D. K. Rangnekar Economist, Author and Futurologist
D. K. Rangnekar (1931–84), an economist, author and futurologist, was a student of the Bombay University later proceeding to Cambridge University for his Tripos and then the London School of Economics for his PhD in Economics as a Tata Fellow. Though trained as an economist, he soon moved into journalism with an initial stint at Ceylon Daily News in Colombo and later in 1963 as Resident Editor of The Economic Times. He swiftly took over as the Editor of the paper and steered it till January 1979. He then proceeded to be the Editor of Business Standard till his early demise in 1984. While most of his writings are in these two economic dailies, he did write widely. This includes magazines and journals like Seminar, Economic and Political Weekly, Mainstream and the Illustrated Weekly of India and international magazines, like Time. Separately he also authored a couple of books, such as Poverty and Capital Development in India (Royal Institute of International Affairs), India Britain and ECM and pamphlets, such as Bokaro: A Story of Bungling (self-published, 1963).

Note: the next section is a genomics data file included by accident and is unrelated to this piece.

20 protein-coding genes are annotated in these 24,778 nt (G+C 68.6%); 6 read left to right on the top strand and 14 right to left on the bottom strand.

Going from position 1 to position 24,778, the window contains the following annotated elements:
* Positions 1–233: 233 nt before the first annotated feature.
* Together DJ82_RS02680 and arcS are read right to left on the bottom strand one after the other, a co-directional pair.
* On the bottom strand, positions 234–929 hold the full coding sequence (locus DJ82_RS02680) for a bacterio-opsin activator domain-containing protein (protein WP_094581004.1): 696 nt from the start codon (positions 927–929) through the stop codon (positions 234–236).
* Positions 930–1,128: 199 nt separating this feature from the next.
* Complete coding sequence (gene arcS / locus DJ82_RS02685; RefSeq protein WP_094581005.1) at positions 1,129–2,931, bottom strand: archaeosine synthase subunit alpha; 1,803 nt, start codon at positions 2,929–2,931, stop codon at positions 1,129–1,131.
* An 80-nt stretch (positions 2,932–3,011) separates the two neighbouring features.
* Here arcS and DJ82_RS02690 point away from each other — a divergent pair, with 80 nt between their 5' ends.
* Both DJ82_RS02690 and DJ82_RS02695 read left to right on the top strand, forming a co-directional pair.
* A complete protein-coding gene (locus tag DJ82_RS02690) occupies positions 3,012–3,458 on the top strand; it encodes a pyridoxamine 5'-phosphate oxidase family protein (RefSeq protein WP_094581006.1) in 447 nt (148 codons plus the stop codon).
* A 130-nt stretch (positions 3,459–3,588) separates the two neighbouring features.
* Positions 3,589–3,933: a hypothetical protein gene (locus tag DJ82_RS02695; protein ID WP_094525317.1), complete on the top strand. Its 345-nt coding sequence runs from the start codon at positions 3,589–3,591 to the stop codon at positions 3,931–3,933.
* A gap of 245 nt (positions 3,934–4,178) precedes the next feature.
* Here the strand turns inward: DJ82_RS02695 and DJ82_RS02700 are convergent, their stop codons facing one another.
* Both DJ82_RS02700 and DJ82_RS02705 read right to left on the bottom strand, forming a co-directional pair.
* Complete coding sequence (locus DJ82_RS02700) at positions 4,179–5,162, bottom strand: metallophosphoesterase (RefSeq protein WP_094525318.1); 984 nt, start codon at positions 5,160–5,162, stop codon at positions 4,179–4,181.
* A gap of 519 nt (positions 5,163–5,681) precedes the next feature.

In his time he served on a number of government-appointed committees like the National Council for Science and Technology’s Futurology Panel and the Export Strategy Committee (the Tandon Committee), among others. Not bound by doctrinaire ideology or party-politics, his contributions to these committees were known for their critical independence, which in some instances took the form of a ‘Note of Dissent’. His prescient observations can be gauged by the fact that it was in the 1970s and early 1980s that he wrote about India’s need to de-license to create competitiveness and to exploit the opportunities of a knowledge economy hub, in addition to a number of other relevant observations.
His scholarship and leadership on such issues led to wider recognition, including a nomination amongst Time magazines’ 500 global leaders in the late 1970s. His broad spectrum of interests and activities also included films (he actively participated in the National Film Development Corporation) and music (he was an early member of the first Jazz Yatra). Preoccupation and interests like these, among others, led to his unique stamp on the shape and coverage of the two economic dailies he edited where cultural and political issues got adequate space.